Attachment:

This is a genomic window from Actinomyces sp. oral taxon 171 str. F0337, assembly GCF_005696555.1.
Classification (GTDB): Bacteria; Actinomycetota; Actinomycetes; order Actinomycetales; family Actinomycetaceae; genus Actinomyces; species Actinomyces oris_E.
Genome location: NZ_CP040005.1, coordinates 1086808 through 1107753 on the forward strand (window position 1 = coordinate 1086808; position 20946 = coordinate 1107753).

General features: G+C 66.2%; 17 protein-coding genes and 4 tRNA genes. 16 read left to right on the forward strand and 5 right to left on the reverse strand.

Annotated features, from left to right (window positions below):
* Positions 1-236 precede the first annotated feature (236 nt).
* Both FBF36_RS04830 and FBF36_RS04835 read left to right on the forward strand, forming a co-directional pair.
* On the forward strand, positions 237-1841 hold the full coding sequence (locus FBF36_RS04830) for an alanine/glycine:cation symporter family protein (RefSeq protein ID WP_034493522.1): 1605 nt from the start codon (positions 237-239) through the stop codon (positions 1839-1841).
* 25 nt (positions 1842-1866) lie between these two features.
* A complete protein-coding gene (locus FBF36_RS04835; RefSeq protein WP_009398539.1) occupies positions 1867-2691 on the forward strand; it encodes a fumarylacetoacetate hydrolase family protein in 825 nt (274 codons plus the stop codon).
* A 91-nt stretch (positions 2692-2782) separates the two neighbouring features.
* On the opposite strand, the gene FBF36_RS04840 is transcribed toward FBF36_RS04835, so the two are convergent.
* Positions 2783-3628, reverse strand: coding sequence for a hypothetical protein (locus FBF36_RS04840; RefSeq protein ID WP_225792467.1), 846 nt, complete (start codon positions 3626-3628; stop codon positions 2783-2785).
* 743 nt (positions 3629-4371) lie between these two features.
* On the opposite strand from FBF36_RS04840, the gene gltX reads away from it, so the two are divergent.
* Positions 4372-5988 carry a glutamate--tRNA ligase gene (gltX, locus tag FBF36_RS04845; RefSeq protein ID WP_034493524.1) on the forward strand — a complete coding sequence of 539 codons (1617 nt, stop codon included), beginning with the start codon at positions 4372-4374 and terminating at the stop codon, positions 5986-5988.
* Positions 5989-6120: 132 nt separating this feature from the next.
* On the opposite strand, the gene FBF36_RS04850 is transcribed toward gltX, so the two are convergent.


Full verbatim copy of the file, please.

This is a genomic window from Actinomyces sp. oral taxon 171 str. F0337, assembly GCF_005696555.1.
Classification (GTDB): Bacteria; Actinomycetota; Actinomycetes; order Actinomycetales; family Actinomycetaceae; genus Actinomyces; species Actinomyces oris_E.
Genome location: NZ_CP040005.1, coordinates 1086808 through 1107753 on the forward strand (window position 1 = coordinate 1086808; position 20946 = coordinate 1107753).

General features: G+C 66.2%; 17 protein-coding genes and 4 tRNA genes. 16 read left to right on the forward strand and 5 right to left on the reverse strand.

Annotated features, from left to right (window positions below):
* Positions 1-236 precede the first annotated feature (236 nt).
* Both FBF36_RS04830 and FBF36_RS04835 read left to right on the forward strand, forming a co-directional pair.
* On the forward strand, positions 237-1841 hold the full coding sequence (locus FBF36_RS04830) for an alanine/glycine:cation symporter family protein (RefSeq protein ID WP_034493522.1): 1605 nt from the start codon (positions 237-239) through the stop codon (positions 1839-1841).
* 25 nt (positions 1842-1866) lie between these two features.
* A complete protein-coding gene (locus FBF36_RS04835; RefSeq protein WP_009398539.1) occupies positions 1867-2691 on the forward strand; it encodes a fumarylacetoacetate hydrolase family protein in 825 nt (274 codons plus the stop codon).
* A 91-nt stretch (positions 2692-2782) separates the two neighbouring features.
* On the opposite strand, the gene FBF36_RS04840 is transcribed toward FBF36_RS04835, so the two are convergent.
* Positions 2783-3628, reverse strand: coding sequence for a hypothetical protein (locus FBF36_RS04840; RefSeq protein ID WP_225792467.1), 846 nt, complete (start codon positions 3626-3628; stop codon positions 2783-2785).
* 743 nt (positions 3629-4371) lie between these two features.
* On the opposite strand from FBF36_RS04840, the gene gltX reads away from it, so the two are divergent.
* Positions 4372-5988 carry a glutamate--tRNA ligase gene (gltX, locus tag FBF36_RS04845; RefSeq protein ID WP_034493524.1) on the forward strand — a complete coding sequence of 539 codons (1617 nt, stop codon included), beginning with the start codon at positions 4372-4374 and terminating at the stop codon, positions 5986-5988.
* Positions 5989-6120: 132 nt separating this feature from the next.
* On the opposite strand, the gene FBF36_RS04850 is transcribed toward gltX, so the two are convergent.